Tractor pulling

Tractor wheelie

Tractor doing a wheelie at the start line

Today, I went to a tractor-pulling-stuff competition. Conveniently, it was on the way back from Dijon, where I had been to visit friends. Fellow author and now friend, Francesca, alerted me to the competition here, so off I went, expecting, as she did, flabby men pulling tractors. How wrong we both were! It was actually the tractors that were pulling a heavily-weighted trailer that grew more resistant every second it was being pulled. With front wheels hopping off the ground and a lot of smelly tractor fuel smoke (definitely not nitrous oxide), some of the tractors bellowed down the field, covering us all in a lot of dust, on their way to the finish line, while others puffed to a halt after just a few seconds.

It’s actually a very technical sport: there were ground-wetting vehicles (tractors) and ground-flatteners (also tractors) to keep the course in good shape between each go. Contestants were judged on how fast their tractors were, presuming they reached  the ‘full pull’ (the finish line). Each winning contestant did a wave of victory from their tractor as they returned to the start line. I was lucky enough to be standing near the family of the contestant driving the Rêve Rouge (red dream) tractor, which was red. His first and second runs were great! He had a winning time! As he approached the finish line for the third and final time, his tractor coughed and stopped with a bang. The family, who had been waving and clapping, were now upset and questioning what had happened. Swearing and lots of tutting commenced until they realised he was still the winner in his category with the fastest time. The group consensus was a problem with the radiator. No problems; he was towed away (by a tractor), still able to do his victory wave.

Reve Rouge tractor victory wave

Driver of Rêve Rouge does his victory wave before breaking down

Although this event took place in the Swiss village of Tannay, it could well have been right here in La Clusaz, with a raclette cheese stand, beer tents on each side of the course, and very little else apart from some empty truck trailers which were deliberately used as raised viewing platforms. The event was almost anti-Swiss, with officials letting the public break the rules: I  managed to walk inside the non-public tractor parking lot twice to get to where I wanted, and then across the start line when the competition was over, with an official actually lifting the rope for me to exit while some other tractors were still driving on the course. There were no how-to-pee signs (like this one) in the portable toilets either. Cars parked where they pleased rather than in the large, half-empty field for parking, and to top it all off, I heard Lilly Allen’s F*ck you very much between races, with little kids dancing and bigger kids singing along as if it were a nursery rhyme.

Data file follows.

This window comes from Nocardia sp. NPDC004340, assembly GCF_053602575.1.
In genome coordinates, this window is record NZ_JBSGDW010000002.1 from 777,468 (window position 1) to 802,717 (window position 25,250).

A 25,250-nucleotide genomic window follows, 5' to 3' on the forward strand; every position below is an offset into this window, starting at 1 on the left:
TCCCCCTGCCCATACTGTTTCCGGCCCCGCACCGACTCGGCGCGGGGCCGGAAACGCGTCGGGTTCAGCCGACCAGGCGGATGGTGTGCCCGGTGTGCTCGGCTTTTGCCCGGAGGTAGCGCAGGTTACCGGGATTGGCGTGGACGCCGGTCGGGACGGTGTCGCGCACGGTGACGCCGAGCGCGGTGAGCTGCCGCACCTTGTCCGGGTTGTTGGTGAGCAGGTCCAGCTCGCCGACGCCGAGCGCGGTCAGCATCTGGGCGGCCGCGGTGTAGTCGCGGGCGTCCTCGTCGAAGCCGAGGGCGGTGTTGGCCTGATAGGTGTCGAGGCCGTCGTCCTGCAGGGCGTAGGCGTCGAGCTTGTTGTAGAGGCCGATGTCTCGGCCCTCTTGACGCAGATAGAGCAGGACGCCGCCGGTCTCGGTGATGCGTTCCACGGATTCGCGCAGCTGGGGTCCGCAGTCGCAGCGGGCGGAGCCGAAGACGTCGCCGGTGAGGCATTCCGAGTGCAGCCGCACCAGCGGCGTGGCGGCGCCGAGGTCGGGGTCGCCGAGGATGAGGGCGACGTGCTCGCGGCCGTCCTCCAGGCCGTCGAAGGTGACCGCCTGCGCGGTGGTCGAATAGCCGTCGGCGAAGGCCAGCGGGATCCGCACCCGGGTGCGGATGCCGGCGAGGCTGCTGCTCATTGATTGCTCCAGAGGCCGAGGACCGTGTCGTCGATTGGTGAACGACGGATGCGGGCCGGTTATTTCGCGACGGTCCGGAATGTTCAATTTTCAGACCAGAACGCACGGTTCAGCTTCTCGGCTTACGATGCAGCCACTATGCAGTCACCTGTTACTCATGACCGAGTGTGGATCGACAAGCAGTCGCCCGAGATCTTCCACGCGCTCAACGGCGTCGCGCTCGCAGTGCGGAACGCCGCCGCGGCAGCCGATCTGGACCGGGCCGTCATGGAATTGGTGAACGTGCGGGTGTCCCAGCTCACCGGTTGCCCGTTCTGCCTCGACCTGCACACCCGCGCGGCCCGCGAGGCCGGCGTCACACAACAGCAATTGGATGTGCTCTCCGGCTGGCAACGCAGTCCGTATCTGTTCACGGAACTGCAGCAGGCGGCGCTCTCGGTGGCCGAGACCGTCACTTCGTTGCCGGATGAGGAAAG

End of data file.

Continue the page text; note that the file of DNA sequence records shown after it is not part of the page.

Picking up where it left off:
UPDATE September 2012: So many people have used the top image of the tractor without asking, that I’ve had to slap on an additional copyright notice. Sadly, the image is far less impressive with it on, but with three sites trying to sell the photo as their own work, I don’t want other people to make money of my hard work. Sorry to all the lovely people reading this who don’t wish to steal photos!

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About

I'm a technical author, journalist and writer from Australia who has been living in Europe since 2000 and exploring the world from there. My passions are writing, snow sports and travel.

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2 comments on “Tractor pulling
  1. Endless says:

    Tractor pulling is a great spectator sport, goes on in the uk here too. Re lilly Allen f*ck you, whilst in France last week I heard it being played quite a number of times & people seemed oblivious to it, particuarly in the bar on a camp site where yet again kids where dancing round to it as if it were the latest offering from the Spice Girls et al!

  2. Gosh, it all looks and sounds as if it was very exciting! Your photos are fantastiques, ma chère! I wonder why I thought it was going to be all about flabby men in danger of losing their trousers while straining against thick ropes… It just goes to show! I’ll join you over there next year. A dust covered raclette eaten in the sweltering heat sounds like a rite of passage for a nouveau-Suisse like me (well,if 20 years can still be considered nouveau-Suisse…).

About me

Wendy Hollands writer in Annecy, France

I'm an experienced professional writer based in the French Alps. I enjoy learning French language nuances, winter sports and travel. Read more...

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